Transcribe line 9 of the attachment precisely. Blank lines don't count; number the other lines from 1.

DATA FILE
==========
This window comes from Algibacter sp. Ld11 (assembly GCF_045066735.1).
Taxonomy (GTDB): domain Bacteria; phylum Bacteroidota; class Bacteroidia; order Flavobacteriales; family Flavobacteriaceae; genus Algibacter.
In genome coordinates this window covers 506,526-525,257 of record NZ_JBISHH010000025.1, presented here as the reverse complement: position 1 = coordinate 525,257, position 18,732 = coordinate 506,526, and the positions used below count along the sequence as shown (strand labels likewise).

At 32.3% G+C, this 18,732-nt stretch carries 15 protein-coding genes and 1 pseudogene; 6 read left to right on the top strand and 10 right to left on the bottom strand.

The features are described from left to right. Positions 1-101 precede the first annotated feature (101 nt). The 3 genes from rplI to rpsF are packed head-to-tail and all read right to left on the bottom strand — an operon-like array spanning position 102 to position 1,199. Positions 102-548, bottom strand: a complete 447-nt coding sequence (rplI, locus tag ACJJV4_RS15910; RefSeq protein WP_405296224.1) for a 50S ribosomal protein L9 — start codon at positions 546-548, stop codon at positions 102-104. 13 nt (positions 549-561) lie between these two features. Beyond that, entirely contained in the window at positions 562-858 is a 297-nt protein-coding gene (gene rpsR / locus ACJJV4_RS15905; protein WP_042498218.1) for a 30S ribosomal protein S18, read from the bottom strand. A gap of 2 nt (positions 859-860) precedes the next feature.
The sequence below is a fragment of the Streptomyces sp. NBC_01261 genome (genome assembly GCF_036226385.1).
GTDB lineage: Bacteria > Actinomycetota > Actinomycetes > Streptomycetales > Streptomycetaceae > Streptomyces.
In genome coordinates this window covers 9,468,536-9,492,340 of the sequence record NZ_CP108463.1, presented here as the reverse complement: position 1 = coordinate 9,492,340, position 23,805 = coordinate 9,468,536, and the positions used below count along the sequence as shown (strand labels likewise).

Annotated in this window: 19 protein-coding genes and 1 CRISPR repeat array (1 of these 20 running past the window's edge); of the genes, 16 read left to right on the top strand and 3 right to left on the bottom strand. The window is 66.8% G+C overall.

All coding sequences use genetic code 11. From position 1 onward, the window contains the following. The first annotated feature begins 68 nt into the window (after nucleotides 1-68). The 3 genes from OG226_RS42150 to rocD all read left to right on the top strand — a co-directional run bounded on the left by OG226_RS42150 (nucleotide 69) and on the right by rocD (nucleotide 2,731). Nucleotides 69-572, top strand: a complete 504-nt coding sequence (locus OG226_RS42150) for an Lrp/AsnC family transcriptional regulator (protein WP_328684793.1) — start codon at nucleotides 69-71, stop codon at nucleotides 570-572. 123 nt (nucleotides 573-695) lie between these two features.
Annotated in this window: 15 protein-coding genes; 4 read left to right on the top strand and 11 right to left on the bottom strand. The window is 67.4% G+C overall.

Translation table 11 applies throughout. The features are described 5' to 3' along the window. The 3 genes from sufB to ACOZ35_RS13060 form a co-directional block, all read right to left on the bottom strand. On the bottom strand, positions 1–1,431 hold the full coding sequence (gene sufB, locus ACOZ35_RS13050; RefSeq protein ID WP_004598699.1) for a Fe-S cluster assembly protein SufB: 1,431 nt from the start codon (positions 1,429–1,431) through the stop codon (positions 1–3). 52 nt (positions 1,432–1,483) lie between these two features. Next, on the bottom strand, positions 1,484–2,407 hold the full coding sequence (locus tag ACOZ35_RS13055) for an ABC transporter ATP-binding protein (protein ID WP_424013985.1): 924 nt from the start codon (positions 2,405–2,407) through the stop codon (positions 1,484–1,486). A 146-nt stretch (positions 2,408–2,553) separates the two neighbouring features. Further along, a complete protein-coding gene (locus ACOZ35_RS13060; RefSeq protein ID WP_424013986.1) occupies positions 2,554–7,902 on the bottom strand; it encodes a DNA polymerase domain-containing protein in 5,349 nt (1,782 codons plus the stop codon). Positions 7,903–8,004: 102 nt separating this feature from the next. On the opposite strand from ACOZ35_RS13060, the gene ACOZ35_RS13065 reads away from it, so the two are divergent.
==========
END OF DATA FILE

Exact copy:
Annotated in this window: 19 protein-coding genes and 1 CRISPR repeat array (1 of these 20 running past the window's edge); of the genes, 16 read left to right on the top strand and 3 right to left on the bottom strand. The window is 66.8% G+C overall.